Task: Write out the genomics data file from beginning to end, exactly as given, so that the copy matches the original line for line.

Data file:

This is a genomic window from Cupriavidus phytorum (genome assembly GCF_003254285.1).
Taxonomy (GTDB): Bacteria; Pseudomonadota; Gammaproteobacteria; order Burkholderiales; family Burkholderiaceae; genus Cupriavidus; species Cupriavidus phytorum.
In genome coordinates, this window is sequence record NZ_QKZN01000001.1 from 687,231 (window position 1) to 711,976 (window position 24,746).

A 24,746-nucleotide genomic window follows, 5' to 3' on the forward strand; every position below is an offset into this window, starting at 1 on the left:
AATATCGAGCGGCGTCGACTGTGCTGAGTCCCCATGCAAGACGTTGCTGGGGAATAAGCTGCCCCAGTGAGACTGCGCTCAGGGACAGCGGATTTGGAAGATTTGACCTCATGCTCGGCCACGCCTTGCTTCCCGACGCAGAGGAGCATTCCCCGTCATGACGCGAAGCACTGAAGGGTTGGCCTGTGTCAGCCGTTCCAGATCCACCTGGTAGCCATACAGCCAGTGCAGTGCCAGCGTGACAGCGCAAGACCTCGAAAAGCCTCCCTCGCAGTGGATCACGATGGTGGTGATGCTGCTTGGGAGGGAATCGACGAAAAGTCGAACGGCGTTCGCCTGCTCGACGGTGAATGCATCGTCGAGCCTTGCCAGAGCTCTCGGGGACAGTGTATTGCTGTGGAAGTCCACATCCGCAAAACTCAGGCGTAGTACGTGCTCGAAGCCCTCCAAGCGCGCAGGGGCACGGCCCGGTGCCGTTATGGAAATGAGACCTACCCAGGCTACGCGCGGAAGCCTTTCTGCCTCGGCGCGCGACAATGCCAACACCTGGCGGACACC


This is a genomic window from Cupriavidus phytorum (genome assembly GCF_003254285.1).
Taxonomy (GTDB): Bacteria; Pseudomonadota; Gammaproteobacteria; order Burkholderiales; family Burkholderiaceae; genus Cupriavidus; species Cupriavidus phytorum.
In genome coordinates, this window is sequence record NZ_QKZN01000001.1 from 687,231 (window position 1) to 711,976 (window position 24,746).

A 24,746-nucleotide genomic window follows, 5' to 3' on the forward strand; every position below is an offset into this window, starting at 1 on the left:
AATATCGAGCGGCGTCGACTGTGCTGAGTCCCCATGCAAGACGTTGCTGGGGAATAAGCTGCCCCAGTGAGACTGCGCTCAGGGACAGCGGATTTGGAAGATTTGACCTCATGCTCGGCCACGCCTTGCTTCCCGACGCAGAGGAGCATTCCCCGTCATGACGCGAAGCACTGAAGGGTTGGCCTGTGTCAGCCGTTCCAGATCCACCTGGTAGCCATACAGCCAGTGCAGTGCCAGCGTGACAGCGCAAGACCTCGAAAAGCCTCCCTCGCAGTGGATCACGATGGTGGTGATGCTGCTTGGGAGGGAATCGACGAAAAGTCGAACGGCGTTCGCCTGCTCGACGGTGAATGCATCGTCGAGCCTTGCCAGAGCTCTCGGGGACAGTGTATTGCTGTGGAAGTCCACATCCGCAAAACTCAGGCGTAGTACGTGCTCGAAGCCCTCCAAGCGCGCAGGGGCACGGCCCGGTGCCGTTATGGAAATGAGACCTACCCAGGCTACGCGCGGAAGCCTTTCTGCCTCGGCGCGCGACAATGCCAACACCTGGCGGACACC